A man with a prosthetic leg was stopped from boarding a Virgin train because staff didn’t believe he was disabled [VIDEO]

Disabled Man Virgin Trains
Support us and go ad-free

On Thursday 7 September, staff reportedly stopped a disabled man with a prosthetic leg getting on a Virgin train, because they didn’t believe he was disabled.

Wait, what…?

Andy Grant is an Afghanistan war veteran who had his leg amputated in 2010, after a blast in the war injured him. But that didn’t seem to matter to Virgin Trains staff and the police.

Grant had just lost his wallet near Euston Station in London, so had lost his bank cards and his disability travel pass. But he did have an E-ticket, and tried to board a Virgin train with this. Grant explained in a Facebook post:

When i activated the ticket to board the train they [Virgin staff] asked to see my railcard. I realised it must be in the cafe so I ran back to the cafe to look for it. It wasn’t there

I ran back and explained that I had lost my wallet. The Virgin staff said ‘tough, You need to go [and buy] another ticket’.

I explained that would be impossible as I don’t have my wallet now.

He was told what?

The member of Virgin staff allegedly then asked Grant:

Read on...

Support us and go ad-free

how do we know you are disabled and have a railcard?

Grant said “because I got blown up in Afghanistan”, and then showed the member of staff his prosthetic leg. But after she still didn’t believe him, he tried to explain the situation to the manager. And Grant says it was at this point that:

police/security came running down, grabbed me and starting pulling me away, saying tough, you have been told.

Disabled? Who cares?

Grant caught some of the incident on his smartphone:

Luckily, Grant’s friend was on hand to buy him a ticket home.

The Liverpool Echo reported that Virgin Trains has since apologised, saying:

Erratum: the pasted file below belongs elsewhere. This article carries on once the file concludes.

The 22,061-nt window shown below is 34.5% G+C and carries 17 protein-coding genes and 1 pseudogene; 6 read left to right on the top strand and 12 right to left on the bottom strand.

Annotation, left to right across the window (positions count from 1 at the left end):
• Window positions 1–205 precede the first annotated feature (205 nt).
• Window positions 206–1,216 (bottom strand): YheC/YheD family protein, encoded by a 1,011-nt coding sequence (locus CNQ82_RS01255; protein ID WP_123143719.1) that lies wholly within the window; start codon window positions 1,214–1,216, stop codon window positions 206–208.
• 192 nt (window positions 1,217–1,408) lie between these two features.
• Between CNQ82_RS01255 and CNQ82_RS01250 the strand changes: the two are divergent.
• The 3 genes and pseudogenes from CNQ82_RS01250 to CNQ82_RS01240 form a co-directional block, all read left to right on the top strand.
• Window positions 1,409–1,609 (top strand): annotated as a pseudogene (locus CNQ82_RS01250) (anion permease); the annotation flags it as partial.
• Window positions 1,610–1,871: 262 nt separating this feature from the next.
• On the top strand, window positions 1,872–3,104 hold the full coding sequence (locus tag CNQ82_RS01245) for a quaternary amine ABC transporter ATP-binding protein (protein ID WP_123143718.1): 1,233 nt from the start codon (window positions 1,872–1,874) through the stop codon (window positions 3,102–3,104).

We’re very sorry to hear about Andy’s experience and we’ve asked him to get in touch with us so we can resolve this for him.

But Grant’s experience will be all too familiar for many disabled people.

Far too common

As The Canary has previously reported, Disabled People Against Cuts (DPAC) campaigner and Steer Group member Paula Peters was subject to abuse and discrimination from a London bus driver. Peters claims that the driver said: “Fucking disabled people shouldn’t be allowed on any bus.”

The Canary has also documented how a disabled man had to drag himself onto a train because no staff were available to support him with his wheelchair. This happened on more than one occasion.

But disabled people still face major challenges when trying to access rail stations; because only 20% of all train station are accessible for disabled people. And on the London Underground, the situation is just as bad. Only 70 out of 270 tube stations have a degree of step-free access; and of these 70, only 35 are fully accessible from the platform to the train.

In the 21st century, Grant’s experience on Virgin Trains is shocking. But what’s more shocking is that, for most disabled people, having your travel restricted is a near-daily occurrence.

Get Involved!

Support Disabled People Against Cuts (DPAC).

Read more from The Canary on disability.

Featured image via screengrab

Support us and go ad-free

Do your bit for independent journalism

Did you know that less than 1.5% of our readers contribute financially to The Canary? Imagine what we could do if just a few more people joined our movement to achieve a shared vision of a free and fair society where we nurture people and planet.

We need you to help out, if you can.

When you give a monthly amount to fund our work, you are supporting truly independent journalism. We hold power to account and have weathered many attempts to shut us down and silence the counterpoint to the mainstream.

You can count on us for rigorous journalism and fearless opposition to an increasingly fascist government and right wing mainstream media.

In return you get:

  • Advert free reading experience
  • Behind the scenes monthly e-newsletter
  • 20% discount from our shop


The Canary Fund us

Comments are closed